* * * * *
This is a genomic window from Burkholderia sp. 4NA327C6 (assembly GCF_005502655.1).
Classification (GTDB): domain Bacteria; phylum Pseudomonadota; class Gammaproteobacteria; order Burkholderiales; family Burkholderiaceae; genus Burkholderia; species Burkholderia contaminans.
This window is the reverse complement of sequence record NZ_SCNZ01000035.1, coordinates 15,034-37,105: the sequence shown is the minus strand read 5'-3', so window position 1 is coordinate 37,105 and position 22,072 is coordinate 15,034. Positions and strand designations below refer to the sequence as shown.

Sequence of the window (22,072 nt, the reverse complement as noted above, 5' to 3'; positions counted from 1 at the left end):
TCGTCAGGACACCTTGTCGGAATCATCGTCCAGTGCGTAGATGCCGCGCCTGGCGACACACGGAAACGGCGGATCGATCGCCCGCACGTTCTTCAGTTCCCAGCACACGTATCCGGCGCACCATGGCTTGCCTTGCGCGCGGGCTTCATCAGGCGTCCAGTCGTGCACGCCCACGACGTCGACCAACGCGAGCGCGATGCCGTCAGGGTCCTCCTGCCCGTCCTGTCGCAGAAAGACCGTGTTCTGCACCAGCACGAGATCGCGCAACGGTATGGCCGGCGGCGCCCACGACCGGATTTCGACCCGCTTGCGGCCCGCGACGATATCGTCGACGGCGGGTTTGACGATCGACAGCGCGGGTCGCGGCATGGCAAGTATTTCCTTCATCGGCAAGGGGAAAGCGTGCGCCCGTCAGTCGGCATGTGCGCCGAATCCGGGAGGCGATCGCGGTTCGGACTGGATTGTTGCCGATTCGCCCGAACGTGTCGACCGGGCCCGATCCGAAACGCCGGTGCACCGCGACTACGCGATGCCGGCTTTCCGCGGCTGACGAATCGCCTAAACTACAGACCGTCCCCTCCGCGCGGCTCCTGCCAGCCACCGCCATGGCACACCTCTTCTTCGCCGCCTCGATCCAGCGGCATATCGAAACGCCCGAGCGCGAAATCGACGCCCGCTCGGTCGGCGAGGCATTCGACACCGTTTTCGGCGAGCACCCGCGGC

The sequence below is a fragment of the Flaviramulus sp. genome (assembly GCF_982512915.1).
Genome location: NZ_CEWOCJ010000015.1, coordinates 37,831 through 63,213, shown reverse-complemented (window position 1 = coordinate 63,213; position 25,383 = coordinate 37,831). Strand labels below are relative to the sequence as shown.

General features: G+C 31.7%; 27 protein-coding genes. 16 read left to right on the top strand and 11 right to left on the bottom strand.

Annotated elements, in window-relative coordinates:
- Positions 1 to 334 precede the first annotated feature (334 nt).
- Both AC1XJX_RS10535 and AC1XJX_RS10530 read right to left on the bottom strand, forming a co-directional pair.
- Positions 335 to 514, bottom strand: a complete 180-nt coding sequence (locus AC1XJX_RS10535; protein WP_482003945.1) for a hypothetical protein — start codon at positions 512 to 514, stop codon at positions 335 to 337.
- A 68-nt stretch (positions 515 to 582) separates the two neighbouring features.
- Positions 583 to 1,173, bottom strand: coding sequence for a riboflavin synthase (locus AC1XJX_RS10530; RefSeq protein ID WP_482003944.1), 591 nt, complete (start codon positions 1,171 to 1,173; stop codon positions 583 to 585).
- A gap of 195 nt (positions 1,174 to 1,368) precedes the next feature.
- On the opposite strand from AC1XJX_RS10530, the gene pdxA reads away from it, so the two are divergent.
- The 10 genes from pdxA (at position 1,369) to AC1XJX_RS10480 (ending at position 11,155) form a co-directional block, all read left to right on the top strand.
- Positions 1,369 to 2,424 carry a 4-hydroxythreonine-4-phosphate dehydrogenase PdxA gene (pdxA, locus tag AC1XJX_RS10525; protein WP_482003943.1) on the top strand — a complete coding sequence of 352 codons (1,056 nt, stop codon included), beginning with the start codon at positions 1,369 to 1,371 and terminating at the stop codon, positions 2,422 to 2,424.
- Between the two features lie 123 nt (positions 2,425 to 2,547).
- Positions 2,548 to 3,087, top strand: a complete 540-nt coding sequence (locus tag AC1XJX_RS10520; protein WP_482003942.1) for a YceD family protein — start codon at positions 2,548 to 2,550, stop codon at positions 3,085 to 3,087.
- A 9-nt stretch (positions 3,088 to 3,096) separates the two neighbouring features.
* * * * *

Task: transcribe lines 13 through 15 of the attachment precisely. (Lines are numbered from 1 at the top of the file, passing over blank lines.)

- A 68-nt stretch (positions 515 to 582) separates the two neighbouring features.
- Positions 583 to 1,173, bottom strand: coding sequence for a riboflavin synthase (locus AC1XJX_RS10530; RefSeq protein ID WP_482003944.1), 591 nt, complete (start codon positions 1,171 to 1,173; stop codon positions 583 to 585).
- A gap of 195 nt (positions 1,174 to 1,368) precedes the next feature.